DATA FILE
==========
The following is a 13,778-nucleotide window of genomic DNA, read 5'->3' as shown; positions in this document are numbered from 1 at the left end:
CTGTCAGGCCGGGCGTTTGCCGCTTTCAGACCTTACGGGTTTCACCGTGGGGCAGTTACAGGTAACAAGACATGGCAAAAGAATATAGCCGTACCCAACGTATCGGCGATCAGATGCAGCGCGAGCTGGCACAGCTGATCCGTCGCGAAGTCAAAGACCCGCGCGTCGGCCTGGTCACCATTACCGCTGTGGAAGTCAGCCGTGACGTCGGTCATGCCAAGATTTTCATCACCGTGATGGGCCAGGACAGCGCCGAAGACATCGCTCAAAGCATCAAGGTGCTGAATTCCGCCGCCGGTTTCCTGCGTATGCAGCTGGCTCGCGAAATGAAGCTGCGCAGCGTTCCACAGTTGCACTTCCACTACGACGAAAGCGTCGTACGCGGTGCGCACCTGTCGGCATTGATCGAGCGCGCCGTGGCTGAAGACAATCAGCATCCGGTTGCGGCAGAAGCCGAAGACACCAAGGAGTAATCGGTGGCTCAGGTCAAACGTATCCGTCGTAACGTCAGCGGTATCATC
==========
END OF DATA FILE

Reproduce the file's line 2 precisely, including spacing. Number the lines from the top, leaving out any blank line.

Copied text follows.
CTGTCAGGCCGGGCGTTTGCCGCTTTCAGACCTTACGGGTTTCACCGTGGGGCAGTTACAGGTAACAAGACATGGCAAAAGAATATAGCCGTACCCAACGTATCGGCGATCAGATGCAGCGCGAGCTGGCACAGCTGATCCGTCGCGAAGTCAAAGACCCGCGCGTCGGCCTGGTCACCATTACCGCTGTGGAAGTCAGCCGTGACGTCGGTCATGCCAAGATTTTCATCACCGTGATGGGCCAGGACAGCGCCGAAGACATCGCTCAAAGCATCAAGGTGCTGAATTCCGCCGCCGGTTTCCTGCGTATGCAGCTGGCTCGCGAAATGAAGCTGCGCAGCGTTCCACAGTTGCACTTCCACTACGACGAAAGCGTCGTACGCGGTGCGCACCTGTCGGCATTGATCGAGCGCGCCGTGGCTGAAGACAATCAGCATCCGGTTGCGGCAGAAGCCGAAGACACCAAGGAGTAATCGGTGGCTCAGGTCAAACGTATCCGTCGTAACGTCAGCGGTATCATC